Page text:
And what is dream metal? Where did the name come from? 

I’m really into how two separate words sound together. I’m not really sure what it means. I just like the imagery it conjures up. It’s quite ethereal, a little bit hopeful, to dream is a nice thing to do. I don’t think my music is necessarily dark- it has a mood and a tone. But then I also think it’s written to be enjoyed. So it’s about those who… I don’t know- I just really liked the two words. I wrote down a load of words on a pad and they just worked together.

I never usually ask about project names, so there must be something alluring about it. 

I do think that being open to interpretation and having a slightly cryptic nature to things is quite cool. I’m not really like someone who wants to put myself front and centre of stuff. I want people to know about what I do and it means the world to me when I get reactions. Music is a huge part of who I am but I quite like some bits being left open to interpretation.

Nice… So seven out of eight tracks are collaborations, why do you like collaborating so much?

In terms of the vocalist collabs, it was just that those were the people who I really wanted to work with and they came together quite organically. I was just reaching out to people, for example, Gardna worked well. I thought Luke would be really interesting because his style is quite different to what is associated with myself. Killa P was someone I’ve wanted to work with for ages as well as Riko Dan. Those tracks came together easily. I feel like my music is quite stripped back and simplistic, so I feel like vocalists add a real melodic extra layer.

I alluded to it earlier but I just sat there and was like, “What is the best collection of stuff I’ve got? What’s been going down in clubs? What have I sent to people and they say this is really cool?” Those are the tracks I was like, okay, let’s just put this together.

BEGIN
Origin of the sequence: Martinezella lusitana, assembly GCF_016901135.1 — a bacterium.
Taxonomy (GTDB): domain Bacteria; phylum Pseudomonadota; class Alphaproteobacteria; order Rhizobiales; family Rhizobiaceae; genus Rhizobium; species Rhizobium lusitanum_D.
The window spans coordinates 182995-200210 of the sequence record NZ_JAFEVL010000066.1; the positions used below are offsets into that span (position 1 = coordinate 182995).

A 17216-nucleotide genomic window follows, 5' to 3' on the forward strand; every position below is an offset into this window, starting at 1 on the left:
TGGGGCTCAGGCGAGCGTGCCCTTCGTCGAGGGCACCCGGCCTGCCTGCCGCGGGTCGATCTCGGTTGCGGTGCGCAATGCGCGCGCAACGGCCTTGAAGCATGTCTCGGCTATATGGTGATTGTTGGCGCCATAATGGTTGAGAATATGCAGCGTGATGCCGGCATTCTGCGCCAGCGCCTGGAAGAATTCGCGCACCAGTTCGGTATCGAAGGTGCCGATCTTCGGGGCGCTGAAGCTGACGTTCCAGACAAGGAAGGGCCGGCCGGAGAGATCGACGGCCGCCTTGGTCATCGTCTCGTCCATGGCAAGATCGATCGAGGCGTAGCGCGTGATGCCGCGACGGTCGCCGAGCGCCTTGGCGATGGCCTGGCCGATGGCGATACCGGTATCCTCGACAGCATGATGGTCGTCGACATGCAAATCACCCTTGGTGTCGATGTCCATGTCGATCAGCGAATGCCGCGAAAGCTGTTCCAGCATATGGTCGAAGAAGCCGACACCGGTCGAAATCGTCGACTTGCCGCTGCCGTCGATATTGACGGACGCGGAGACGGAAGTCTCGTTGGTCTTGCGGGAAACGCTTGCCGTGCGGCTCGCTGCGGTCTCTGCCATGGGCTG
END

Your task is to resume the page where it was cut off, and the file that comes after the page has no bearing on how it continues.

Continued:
Were there any of your best tracks that you absolutely loved but didn’t quite fit with the rest of the collection?

Yeah. I’ve got a really cool deep liquid thing I tried to make work, and I couldn’t get it right, but I’ve just managed to break the back of it in the past couple of weeks. So hopefully I’ll release that as a follow-up single. 

I wanted to talk to you about the massive grime influences coming through in D&B at the moment. For years now we’ve had people like Lakeway and now Napes really pushing the hybrid of the sounds. Why do you think it works so well together?

The UK is blessed with a lot of incredible Grime MC talent and drum and bass obviously works incredibly well with MCs. 

It’s like with anything though, there’s been plenty of occasions where we’ve tried to work with people from the grime scene and it just hasn’t worked for whatever reason. That’s usually when it’s majors feeding the tune rather than anything the artist has done. Even though drum and bass appears to be mainstream at the moment- underground drum and bass is, and always will be here and there’s a lot of kinship there with grime. Grime continues to have its moment in the mainstream, but the underground artists and fans are still there as well. I don’t know we’d probably have to ask some people from the grime scene what they think but it feels like there’s an affinity there. We’re chipping away at the same thing- we’re trying to do what we believe in.

And they’re super f**king talented man, it’s a real privilege and an honour to have people on that side of the scene to want to work with us so freely and deliver such great stuff. I know there’s mutual respect there. A lot of stuff in music can be transactional- it could be “I’ll do the vocal for you, but I want to do a load of gigs” or this kind of thing, we could collaborate but what’s in it for me… But these guys I’ve come across just want to create. 

I like to work with people who just like creating. You want it to do well, you want people to hear the music and you want to spread it as far and wide as you can. Any upside is obviously fantastic, but the core of why you do things should be because you believe in what you want to make and you want to make it.

I bumped into you at the Arctic Monkeys London show in the summer, so I just wanted to talk to you about things outside of drum and bass. What are your go-to genres outside of electronic music? 

I don’t really listen to a lot of electronic music. I’ve got half my record collection here. This behind me, is all alternative guitar music. I listen to a lot of people like Sonic Youth, and a lot of bands from the 90s. There’s a big resurgence in alternative guitar music that’s inspired by the 90s so I’m also taking in a lot of current things, bands like Nothing and a new one I found the other week called Her New Knife, amazing. 

I listen to a lot of experimental noise music. One of my favourite bands of all time is a New Zealand noise guitar trio called The Dead C, I have about 40 of their records. It’s really hard to say who my favourite band is. I’m also really into an artist called Grouper, she’s a woman called Liz Harris who makes really beautiful ethereal reverb-drenched stuff. 

I like to listen to what you could call drone music. [Thinks for a while.] I’m not sure what I listen to if I had to say- it’s a lot of alternative, a lot of American alternative bands and artists who normally play guitars.